The Cipher Brief: How will the U.S. intelligence community interface with Spain in the coming days to investigate this situation?
Nakhleh: I hope and expect the U.S. IC will offer its services to its Spanish counterparts. It’s possible to share all kinds of intel traffic (up to a certain level of classification) – HUMINT, SIGINT, etc. – with the Spanish CT authorities.
Based on my experiences with the Spanish security services over the years, they are professional, focused, forthcoming, and appreciative.
The threat facing Spain doesn’t stay in Spain. And, as ISIS moves from the local to the global, they will put several countries in their crosshairs. Similarly, over the years, our intel services have learned that what happens in the Middle East doesn’t stay in the Middle East. Now we are facing the painful fact that what happens in Europe doesn’t stay on the continent. Of course, if the victims of today’s car attack included American citizens, the FBI will be directly involved in the investigation and sharing of intelligence collection and analysis.
The Cipher Brief: What about Spain’s information sharing with the EU? There has been repeated criticism that EU members do not adequately share intelligence information. Has that changed at all in light of this rash of attacks over the past two years?
Nakhleh: It’s difficult to make a blanket judgment about intelligence sharing, or lack thereof, within the EU. Based on my experience, I would say the situation varies among services and countries. In years past, when terrorist incidents were localized and sporadic, the Europeans had the luxury to be selective in their intelligence sharing. When one looks at the changing geography of terrorism in Europe, it’s apparent that most EU countries have been directly or indirectly touched by terrorism. Collaboration has become more pervasive and systematic. Stove piping and turf have driven a certain sense of hesitancy to collaborate in the past, but the situation has changed dramatically for the better, especially in the past two years. In all candor, some services are better trained and more professional than others – which makes the level of collaboration somewhat erratic.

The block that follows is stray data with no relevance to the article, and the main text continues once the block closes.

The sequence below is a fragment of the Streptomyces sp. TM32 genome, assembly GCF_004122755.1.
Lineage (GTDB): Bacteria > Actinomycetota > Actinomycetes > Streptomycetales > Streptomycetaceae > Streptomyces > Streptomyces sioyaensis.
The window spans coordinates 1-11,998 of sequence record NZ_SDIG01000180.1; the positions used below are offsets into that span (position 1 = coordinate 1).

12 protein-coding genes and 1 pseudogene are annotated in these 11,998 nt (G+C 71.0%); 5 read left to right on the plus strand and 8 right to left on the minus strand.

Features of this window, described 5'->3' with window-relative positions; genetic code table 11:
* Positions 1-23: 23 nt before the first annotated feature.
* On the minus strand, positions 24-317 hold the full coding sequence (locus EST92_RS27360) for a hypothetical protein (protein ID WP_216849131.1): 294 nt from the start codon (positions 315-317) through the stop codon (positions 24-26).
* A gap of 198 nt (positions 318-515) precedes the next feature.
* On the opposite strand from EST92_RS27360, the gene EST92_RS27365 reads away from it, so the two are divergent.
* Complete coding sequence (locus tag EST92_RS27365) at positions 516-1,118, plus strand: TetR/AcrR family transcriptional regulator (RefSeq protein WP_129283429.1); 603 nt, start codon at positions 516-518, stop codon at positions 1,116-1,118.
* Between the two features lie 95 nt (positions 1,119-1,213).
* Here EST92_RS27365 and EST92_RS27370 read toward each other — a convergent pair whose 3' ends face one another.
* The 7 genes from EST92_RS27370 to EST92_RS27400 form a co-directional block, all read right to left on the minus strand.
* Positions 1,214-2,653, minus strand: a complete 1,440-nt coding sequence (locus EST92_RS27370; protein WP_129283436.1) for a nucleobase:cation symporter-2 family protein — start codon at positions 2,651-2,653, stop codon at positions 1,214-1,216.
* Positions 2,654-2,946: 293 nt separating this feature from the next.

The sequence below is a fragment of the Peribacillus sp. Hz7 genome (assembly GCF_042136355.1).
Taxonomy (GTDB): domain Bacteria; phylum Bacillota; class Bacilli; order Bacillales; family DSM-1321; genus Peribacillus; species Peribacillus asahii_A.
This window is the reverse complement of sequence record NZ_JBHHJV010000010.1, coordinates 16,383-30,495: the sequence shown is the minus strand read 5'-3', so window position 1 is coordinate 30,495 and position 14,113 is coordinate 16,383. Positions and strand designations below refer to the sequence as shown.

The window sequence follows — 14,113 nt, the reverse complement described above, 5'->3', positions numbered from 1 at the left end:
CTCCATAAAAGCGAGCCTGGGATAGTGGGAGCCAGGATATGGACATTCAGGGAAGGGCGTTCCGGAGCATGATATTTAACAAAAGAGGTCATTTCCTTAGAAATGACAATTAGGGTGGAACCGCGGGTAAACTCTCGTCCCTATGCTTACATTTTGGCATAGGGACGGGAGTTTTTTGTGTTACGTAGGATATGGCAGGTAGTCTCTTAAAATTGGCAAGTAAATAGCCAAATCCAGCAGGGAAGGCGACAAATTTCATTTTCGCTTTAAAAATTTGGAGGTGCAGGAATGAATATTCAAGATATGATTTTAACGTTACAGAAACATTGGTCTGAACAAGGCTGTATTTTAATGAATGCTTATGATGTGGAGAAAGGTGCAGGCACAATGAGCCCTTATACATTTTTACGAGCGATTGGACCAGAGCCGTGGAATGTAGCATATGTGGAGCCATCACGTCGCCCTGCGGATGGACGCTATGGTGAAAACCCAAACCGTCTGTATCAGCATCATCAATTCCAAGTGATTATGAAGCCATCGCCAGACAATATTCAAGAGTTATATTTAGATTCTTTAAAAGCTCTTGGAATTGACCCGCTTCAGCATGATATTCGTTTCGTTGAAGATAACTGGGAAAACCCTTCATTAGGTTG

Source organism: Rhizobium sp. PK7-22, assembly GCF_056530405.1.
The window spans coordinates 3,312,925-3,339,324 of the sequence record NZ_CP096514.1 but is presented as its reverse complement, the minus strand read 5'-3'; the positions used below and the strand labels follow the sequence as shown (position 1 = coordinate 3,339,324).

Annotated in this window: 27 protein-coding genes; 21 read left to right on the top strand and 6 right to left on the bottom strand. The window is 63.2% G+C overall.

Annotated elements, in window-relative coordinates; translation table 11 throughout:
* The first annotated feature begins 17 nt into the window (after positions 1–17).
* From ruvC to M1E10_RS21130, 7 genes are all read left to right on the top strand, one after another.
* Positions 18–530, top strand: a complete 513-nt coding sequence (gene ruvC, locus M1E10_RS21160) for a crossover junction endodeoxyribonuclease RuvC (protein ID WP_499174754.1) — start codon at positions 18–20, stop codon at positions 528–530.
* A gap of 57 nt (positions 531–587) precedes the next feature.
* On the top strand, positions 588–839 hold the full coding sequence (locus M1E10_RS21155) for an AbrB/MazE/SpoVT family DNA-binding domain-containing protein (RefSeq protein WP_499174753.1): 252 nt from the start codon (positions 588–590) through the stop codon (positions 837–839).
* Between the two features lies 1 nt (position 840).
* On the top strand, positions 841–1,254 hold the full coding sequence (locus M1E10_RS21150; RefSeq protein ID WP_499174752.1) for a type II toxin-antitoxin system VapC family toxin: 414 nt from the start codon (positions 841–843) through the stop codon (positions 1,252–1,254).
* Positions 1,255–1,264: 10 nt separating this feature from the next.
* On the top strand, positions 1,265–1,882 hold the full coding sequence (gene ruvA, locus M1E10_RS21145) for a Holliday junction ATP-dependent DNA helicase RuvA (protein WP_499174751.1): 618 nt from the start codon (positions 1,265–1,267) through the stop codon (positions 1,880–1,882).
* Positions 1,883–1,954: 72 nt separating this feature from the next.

The Cipher Brief: If this is ISIS, is this a result of the pressure on the group in Iraq and Syria? Will more attacks of this nature be the result of military success against the Caliphate?
Nakhleh: I would expect more attacks to occur, unfortunately. ISIS has already claimed credit for the attack, which is most likely authentic. As ISIS loses more and more territory in Iraq and Syria, and as the Caliphate moves on its way to becoming a “dot com” or a “blog” caliphate, it will endeavor to wreak havoc on European and other countries, which they accuse of being part of the coalition that has destroyed al-Baghdadi’s Caliphate in the heart of Islam.
We already see evidence of ISIS’ path of destruction in Europe, the African Sahel, South Asia, and Southeast Asia, especially the Philippines and Indonesia. ISIS seems to be following al Qaeda’s path in reverse: whereas al Qaeda has moved from the global to the local, ISIS is moving from the local to the global. Accordingly, transnational intelligence collaboration is becoming more urgent than ever.